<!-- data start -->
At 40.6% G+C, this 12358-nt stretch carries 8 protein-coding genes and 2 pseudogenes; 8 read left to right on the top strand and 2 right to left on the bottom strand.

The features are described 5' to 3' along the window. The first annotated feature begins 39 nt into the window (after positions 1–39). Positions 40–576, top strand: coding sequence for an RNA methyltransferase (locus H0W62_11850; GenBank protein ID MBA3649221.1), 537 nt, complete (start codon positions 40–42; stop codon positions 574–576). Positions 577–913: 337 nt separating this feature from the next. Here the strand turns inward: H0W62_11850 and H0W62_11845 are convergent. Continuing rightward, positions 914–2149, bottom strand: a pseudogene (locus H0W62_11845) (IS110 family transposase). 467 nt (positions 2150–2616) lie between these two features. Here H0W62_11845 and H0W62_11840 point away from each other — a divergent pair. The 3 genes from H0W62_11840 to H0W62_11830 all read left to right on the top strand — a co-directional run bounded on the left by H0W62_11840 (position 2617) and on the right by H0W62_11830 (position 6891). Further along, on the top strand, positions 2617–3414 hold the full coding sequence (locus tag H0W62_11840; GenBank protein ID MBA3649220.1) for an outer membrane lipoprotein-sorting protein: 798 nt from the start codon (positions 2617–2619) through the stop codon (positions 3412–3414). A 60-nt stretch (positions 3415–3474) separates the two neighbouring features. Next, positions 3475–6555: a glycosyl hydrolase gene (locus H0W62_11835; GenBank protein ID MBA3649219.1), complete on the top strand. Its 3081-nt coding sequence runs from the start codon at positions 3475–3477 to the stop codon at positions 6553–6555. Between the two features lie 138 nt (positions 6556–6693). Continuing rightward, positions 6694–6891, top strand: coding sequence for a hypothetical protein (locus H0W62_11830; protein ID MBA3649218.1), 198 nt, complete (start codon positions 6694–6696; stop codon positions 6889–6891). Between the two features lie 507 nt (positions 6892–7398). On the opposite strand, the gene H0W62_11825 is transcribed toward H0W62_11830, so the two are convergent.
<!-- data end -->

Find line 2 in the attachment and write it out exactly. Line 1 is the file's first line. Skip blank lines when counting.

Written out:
The features are described 5' to 3' along the window. The first annotated feature begins 39 nt into the window (after positions 1–39). Positions 40–576, top strand: coding sequence for an RNA methyltransferase (locus H0W62_11850; GenBank protein ID MBA3649221.1), 537 nt, complete (start codon positions 40–42; stop codon positions 574–576). Positions 577–913: 337 nt separating this feature from the next. Here the strand turns inward: H0W62_11850 and H0W62_11845 are convergent. Continuing rightward, positions 914–2149, bottom strand: a pseudogene (locus H0W62_11845) (IS110 family transposase). 467 nt (positions 2150–2616) lie between these two features. Here H0W62_11845 and H0W62_11840 point away from each other — a divergent pair. The 3 genes from H0W62_11840 to H0W62_11830 all read left to right on the top strand — a co-directional run bounded on the left by H0W62_11840 (position 2617) and on the right by H0W62_11830 (position 6891). Further along, on the top strand, positions 2617–3414 hold the full coding sequence (locus tag H0W62_11840; GenBank protein ID MBA3649220.1) for an outer membrane lipoprotein-sorting protein: 798 nt from the start codon (positions 2617–2619) through the stop codon (positions 3412–3414). A 60-nt stretch (positions 3415–3474) separates the two neighbouring features. Next, positions 3475–6555: a glycosyl hydrolase gene (locus H0W62_11835; GenBank protein ID MBA3649219.1), complete on the top strand. Its 3081-nt coding sequence runs from the start codon at positions 3475–3477 to the stop codon at positions 6553–6555. Between the two features lie 138 nt (positions 6556–6693). Continuing rightward, positions 6694–6891, top strand: coding sequence for a hypothetical protein (locus H0W62_11830; protein ID MBA3649218.1), 198 nt, complete (start codon positions 6694–6696; stop codon positions 6889–6891). Between the two features lie 507 nt (positions 6892–7398). On the opposite strand, the gene H0W62_11825 is transcribed toward H0W62_11830, so the two are convergent.